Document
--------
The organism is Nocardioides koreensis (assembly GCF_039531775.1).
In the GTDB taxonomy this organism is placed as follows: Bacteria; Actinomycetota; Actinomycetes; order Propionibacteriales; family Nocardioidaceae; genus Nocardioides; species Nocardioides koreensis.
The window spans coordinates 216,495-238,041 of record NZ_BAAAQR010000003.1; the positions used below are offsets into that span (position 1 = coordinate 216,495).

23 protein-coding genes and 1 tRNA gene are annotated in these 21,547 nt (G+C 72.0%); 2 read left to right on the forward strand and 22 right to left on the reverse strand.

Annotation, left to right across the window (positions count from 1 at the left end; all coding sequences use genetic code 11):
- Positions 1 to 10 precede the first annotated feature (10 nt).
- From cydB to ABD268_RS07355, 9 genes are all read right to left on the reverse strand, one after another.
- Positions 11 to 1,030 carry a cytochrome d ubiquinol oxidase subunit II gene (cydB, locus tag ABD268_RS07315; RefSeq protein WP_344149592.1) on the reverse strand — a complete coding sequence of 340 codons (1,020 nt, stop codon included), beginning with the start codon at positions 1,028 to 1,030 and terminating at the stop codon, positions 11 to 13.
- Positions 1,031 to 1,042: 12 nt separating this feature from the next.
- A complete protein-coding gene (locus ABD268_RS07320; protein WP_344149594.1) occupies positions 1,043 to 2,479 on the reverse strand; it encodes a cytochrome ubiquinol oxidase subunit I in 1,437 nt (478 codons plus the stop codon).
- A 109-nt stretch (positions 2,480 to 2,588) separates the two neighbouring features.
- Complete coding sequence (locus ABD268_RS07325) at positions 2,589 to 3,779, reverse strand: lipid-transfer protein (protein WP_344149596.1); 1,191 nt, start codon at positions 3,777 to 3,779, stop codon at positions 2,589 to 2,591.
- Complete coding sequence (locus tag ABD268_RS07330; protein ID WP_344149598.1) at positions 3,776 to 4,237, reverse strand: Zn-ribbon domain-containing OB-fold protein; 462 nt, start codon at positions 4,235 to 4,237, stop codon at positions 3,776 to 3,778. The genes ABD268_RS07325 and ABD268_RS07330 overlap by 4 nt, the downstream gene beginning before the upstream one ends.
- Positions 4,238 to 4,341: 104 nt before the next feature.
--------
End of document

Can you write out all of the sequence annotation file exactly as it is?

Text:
The organism is Nocardioides koreensis (assembly GCF_039531775.1).
In the GTDB taxonomy this organism is placed as follows: Bacteria; Actinomycetota; Actinomycetes; order Propionibacteriales; family Nocardioidaceae; genus Nocardioides; species Nocardioides koreensis.
The window spans coordinates 216,495-238,041 of record NZ_BAAAQR010000003.1; the positions used below are offsets into that span (position 1 = coordinate 216,495).

23 protein-coding genes and 1 tRNA gene are annotated in these 21,547 nt (G+C 72.0%); 2 read left to right on the forward strand and 22 right to left on the reverse strand.

Annotation, left to right across the window (positions count from 1 at the left end; all coding sequences use genetic code 11):
- Positions 1 to 10 precede the first annotated feature (10 nt).
- From cydB to ABD268_RS07355, 9 genes are all read right to left on the reverse strand, one after another.
- Positions 11 to 1,030 carry a cytochrome d ubiquinol oxidase subunit II gene (cydB, locus tag ABD268_RS07315; RefSeq protein WP_344149592.1) on the reverse strand — a complete coding sequence of 340 codons (1,020 nt, stop codon included), beginning with the start codon at positions 1,028 to 1,030 and terminating at the stop codon, positions 11 to 13.
- Positions 1,031 to 1,042: 12 nt separating this feature from the next.
- A complete protein-coding gene (locus ABD268_RS07320; protein WP_344149594.1) occupies positions 1,043 to 2,479 on the reverse strand; it encodes a cytochrome ubiquinol oxidase subunit I in 1,437 nt (478 codons plus the stop codon).
- A 109-nt stretch (positions 2,480 to 2,588) separates the two neighbouring features.
- Complete coding sequence (locus ABD268_RS07325) at positions 2,589 to 3,779, reverse strand: lipid-transfer protein (protein WP_344149596.1); 1,191 nt, start codon at positions 3,777 to 3,779, stop codon at positions 2,589 to 2,591.
- Complete coding sequence (locus tag ABD268_RS07330; protein ID WP_344149598.1) at positions 3,776 to 4,237, reverse strand: Zn-ribbon domain-containing OB-fold protein; 462 nt, start codon at positions 4,235 to 4,237, stop codon at positions 3,776 to 3,778. The genes ABD268_RS07325 and ABD268_RS07330 overlap by 4 nt, the downstream gene beginning before the upstream one ends.
- Positions 4,238 to 4,341: 104 nt before the next feature.